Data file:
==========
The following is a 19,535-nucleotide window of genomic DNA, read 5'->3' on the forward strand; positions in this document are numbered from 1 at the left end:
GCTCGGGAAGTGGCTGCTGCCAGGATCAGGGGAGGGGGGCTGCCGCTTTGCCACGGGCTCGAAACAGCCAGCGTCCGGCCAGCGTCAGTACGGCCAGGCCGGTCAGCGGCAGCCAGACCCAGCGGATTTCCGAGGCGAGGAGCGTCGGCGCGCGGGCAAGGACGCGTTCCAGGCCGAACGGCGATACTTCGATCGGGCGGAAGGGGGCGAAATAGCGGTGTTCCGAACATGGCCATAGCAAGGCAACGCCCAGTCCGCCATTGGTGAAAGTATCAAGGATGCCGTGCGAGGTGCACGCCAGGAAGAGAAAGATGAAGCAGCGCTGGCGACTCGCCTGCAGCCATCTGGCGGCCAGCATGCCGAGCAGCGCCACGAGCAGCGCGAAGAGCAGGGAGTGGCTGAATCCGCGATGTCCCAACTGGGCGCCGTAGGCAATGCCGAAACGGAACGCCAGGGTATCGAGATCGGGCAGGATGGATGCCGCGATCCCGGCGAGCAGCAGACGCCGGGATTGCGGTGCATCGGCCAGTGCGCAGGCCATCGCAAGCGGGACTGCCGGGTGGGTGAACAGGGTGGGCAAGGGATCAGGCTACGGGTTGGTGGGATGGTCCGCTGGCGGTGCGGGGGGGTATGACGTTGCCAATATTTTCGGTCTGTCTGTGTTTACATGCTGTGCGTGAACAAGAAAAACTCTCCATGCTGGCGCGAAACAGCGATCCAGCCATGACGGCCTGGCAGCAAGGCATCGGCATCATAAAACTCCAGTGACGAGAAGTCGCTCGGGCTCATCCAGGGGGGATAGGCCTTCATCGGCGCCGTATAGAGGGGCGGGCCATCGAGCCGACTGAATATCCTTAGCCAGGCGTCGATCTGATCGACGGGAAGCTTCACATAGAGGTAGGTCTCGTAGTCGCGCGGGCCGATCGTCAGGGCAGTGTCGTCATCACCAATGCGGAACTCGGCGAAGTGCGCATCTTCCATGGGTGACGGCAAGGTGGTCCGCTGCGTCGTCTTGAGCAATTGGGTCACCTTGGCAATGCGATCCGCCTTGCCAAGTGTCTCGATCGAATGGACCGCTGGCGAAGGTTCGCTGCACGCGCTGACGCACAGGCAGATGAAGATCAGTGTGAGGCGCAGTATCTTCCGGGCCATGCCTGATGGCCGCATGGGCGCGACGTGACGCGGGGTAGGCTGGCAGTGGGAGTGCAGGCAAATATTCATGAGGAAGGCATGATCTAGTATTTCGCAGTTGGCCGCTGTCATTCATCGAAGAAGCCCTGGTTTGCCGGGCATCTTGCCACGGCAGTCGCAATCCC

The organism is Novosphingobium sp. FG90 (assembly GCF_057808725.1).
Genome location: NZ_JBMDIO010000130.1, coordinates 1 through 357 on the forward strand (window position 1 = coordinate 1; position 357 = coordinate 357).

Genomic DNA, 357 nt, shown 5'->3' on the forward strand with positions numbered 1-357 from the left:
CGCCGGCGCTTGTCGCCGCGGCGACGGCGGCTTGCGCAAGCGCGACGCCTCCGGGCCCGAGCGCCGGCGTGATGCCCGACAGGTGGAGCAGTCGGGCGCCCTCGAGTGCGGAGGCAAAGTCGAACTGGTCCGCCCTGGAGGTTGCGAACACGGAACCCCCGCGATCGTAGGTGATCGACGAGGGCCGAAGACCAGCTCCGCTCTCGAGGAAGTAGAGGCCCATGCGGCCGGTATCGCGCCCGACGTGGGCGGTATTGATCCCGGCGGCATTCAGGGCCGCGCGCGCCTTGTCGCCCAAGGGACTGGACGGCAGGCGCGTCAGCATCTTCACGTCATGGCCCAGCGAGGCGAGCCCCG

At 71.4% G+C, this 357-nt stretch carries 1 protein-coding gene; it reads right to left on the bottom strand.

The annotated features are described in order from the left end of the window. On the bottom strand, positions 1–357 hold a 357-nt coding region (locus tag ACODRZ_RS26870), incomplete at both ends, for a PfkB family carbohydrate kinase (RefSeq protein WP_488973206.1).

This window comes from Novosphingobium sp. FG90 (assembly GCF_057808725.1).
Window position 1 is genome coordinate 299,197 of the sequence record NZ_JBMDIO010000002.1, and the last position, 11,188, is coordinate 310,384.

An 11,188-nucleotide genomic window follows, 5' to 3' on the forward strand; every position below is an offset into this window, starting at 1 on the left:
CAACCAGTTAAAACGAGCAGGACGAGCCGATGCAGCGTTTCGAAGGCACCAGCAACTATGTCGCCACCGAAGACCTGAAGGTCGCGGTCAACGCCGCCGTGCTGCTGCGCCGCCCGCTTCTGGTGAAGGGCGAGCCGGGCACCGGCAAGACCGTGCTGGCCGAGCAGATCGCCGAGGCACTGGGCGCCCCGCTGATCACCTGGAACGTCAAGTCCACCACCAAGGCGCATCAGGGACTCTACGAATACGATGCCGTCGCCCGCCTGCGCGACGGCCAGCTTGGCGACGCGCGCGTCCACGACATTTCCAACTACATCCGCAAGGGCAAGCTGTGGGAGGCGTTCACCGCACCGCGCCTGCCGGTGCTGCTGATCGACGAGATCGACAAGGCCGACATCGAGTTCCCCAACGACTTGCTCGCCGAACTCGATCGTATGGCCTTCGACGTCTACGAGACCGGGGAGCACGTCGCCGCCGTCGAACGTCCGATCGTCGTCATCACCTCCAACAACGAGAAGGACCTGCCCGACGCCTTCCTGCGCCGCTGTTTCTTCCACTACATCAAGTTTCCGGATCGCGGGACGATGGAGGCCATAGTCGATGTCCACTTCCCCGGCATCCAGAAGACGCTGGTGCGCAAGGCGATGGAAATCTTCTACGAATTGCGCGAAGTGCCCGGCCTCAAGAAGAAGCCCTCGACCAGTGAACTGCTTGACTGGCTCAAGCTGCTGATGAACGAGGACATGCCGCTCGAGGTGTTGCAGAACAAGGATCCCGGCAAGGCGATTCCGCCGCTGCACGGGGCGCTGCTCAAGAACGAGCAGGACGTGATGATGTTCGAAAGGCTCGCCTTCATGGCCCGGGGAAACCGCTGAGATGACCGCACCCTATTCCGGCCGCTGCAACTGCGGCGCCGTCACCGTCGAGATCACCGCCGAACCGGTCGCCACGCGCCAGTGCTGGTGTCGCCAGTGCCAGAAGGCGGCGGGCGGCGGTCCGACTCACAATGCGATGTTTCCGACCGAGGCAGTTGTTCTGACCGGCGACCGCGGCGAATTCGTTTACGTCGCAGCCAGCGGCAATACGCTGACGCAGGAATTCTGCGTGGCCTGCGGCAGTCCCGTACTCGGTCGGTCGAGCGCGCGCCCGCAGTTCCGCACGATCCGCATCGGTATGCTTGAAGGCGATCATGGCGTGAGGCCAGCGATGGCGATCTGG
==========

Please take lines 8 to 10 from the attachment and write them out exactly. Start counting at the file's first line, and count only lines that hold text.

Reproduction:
The annotated features are described in order from the left end of the window. On the bottom strand, positions 1–357 hold a 357-nt coding region (locus tag ACODRZ_RS26870), incomplete at both ends, for a PfkB family carbohydrate kinase (RefSeq protein WP_488973206.1).

This window comes from Novosphingobium sp. FG90 (assembly GCF_057808725.1).
Window position 1 is genome coordinate 299,197 of the sequence record NZ_JBMDIO010000002.1, and the last position, 11,188, is coordinate 310,384.